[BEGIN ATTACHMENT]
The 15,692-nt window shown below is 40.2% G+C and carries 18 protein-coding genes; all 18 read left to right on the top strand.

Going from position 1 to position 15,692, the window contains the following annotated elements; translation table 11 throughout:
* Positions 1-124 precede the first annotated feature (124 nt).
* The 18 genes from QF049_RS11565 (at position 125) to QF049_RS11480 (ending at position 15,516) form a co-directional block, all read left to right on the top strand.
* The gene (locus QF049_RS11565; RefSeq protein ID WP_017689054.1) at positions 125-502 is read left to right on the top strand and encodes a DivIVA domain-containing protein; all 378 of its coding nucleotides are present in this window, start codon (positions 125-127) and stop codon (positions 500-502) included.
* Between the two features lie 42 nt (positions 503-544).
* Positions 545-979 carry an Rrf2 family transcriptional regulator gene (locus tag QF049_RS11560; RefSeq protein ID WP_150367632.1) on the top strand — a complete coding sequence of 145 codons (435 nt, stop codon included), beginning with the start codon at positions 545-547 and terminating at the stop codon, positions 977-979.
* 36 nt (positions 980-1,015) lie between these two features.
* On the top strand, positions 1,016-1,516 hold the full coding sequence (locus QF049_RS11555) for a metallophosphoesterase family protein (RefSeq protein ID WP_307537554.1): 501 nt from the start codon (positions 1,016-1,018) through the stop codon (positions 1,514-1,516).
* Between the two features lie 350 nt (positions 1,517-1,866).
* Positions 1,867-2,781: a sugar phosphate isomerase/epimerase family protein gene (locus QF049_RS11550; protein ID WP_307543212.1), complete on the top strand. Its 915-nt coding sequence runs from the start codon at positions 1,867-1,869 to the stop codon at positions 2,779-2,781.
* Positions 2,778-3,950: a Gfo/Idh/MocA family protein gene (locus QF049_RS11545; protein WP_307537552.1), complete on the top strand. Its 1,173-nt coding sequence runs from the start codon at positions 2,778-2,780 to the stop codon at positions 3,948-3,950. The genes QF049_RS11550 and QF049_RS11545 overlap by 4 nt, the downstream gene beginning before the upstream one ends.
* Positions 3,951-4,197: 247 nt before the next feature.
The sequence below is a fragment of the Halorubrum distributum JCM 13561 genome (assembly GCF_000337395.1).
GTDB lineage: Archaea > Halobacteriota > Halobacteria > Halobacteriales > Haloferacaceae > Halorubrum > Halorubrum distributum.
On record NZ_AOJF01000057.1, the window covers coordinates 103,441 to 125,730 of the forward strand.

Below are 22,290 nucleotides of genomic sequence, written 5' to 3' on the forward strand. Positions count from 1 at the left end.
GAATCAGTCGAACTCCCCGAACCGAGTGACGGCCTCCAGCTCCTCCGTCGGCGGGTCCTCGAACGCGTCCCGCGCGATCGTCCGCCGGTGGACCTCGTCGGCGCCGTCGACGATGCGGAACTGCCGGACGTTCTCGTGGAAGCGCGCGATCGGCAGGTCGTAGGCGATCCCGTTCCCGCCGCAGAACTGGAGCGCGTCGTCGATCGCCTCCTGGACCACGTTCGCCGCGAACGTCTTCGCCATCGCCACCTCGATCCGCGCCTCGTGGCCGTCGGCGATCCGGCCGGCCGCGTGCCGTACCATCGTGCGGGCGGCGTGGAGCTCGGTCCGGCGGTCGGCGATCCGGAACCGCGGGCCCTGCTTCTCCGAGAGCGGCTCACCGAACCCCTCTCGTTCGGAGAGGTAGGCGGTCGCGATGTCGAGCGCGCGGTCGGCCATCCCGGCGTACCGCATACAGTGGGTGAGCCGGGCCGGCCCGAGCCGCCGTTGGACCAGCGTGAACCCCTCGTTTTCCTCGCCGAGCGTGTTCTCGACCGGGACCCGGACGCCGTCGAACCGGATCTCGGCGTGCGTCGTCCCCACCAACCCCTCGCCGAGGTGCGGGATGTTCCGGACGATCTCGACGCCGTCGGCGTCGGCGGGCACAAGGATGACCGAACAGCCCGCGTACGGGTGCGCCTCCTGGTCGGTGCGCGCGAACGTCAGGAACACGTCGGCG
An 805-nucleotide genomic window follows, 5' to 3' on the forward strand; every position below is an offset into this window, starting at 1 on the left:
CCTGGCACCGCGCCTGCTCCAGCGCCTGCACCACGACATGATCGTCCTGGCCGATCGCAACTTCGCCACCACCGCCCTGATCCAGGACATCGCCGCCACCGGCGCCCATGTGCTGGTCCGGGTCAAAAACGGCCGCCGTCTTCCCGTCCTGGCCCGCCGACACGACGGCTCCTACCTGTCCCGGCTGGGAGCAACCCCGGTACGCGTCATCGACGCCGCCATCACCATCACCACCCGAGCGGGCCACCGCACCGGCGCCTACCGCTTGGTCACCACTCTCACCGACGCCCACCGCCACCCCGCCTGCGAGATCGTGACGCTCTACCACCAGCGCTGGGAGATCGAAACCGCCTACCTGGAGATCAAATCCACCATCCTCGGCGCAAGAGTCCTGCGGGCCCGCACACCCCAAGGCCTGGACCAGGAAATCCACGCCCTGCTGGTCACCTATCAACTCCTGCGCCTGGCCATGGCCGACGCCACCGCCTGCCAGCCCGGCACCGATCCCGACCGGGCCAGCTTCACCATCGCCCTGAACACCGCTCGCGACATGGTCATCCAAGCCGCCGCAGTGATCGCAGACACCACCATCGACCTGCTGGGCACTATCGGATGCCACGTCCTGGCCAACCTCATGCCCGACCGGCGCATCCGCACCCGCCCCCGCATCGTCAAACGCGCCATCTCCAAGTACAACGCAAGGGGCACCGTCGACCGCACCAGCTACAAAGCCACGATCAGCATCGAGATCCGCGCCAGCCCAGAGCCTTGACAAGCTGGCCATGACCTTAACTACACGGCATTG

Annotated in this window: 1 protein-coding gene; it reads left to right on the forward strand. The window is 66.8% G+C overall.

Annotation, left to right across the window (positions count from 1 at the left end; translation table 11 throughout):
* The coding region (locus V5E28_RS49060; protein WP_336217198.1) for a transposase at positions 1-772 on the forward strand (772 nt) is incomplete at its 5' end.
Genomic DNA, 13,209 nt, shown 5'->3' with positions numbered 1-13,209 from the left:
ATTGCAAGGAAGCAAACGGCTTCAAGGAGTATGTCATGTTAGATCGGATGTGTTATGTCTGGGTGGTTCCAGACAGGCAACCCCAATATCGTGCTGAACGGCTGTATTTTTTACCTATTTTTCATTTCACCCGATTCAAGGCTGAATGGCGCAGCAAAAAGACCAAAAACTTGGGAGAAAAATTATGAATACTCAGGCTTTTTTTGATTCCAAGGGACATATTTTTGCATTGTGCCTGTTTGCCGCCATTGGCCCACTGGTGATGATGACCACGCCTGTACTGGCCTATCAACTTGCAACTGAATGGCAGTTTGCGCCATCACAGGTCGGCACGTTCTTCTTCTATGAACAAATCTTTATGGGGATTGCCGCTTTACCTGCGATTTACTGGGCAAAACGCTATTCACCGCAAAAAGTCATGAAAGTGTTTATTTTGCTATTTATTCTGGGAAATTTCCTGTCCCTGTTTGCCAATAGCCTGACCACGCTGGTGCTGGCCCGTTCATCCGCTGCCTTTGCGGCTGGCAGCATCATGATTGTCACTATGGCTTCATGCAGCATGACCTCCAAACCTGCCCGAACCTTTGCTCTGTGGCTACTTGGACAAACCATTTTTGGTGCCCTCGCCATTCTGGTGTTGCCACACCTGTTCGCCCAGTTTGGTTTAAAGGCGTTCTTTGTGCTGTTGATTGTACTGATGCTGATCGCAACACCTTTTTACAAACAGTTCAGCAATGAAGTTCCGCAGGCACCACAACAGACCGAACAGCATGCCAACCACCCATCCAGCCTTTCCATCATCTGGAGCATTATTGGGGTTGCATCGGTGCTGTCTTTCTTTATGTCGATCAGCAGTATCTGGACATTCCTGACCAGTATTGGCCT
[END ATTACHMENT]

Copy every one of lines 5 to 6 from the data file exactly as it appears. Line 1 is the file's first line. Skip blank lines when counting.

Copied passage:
* The gene (locus QF049_RS11565; RefSeq protein ID WP_017689054.1) at positions 125-502 is read left to right on the top strand and encodes a DivIVA domain-containing protein; all 378 of its coding nucleotides are present in this window, start codon (positions 125-127) and stop codon (positions 500-502) included.
* Between the two features lie 42 nt (positions 503-544).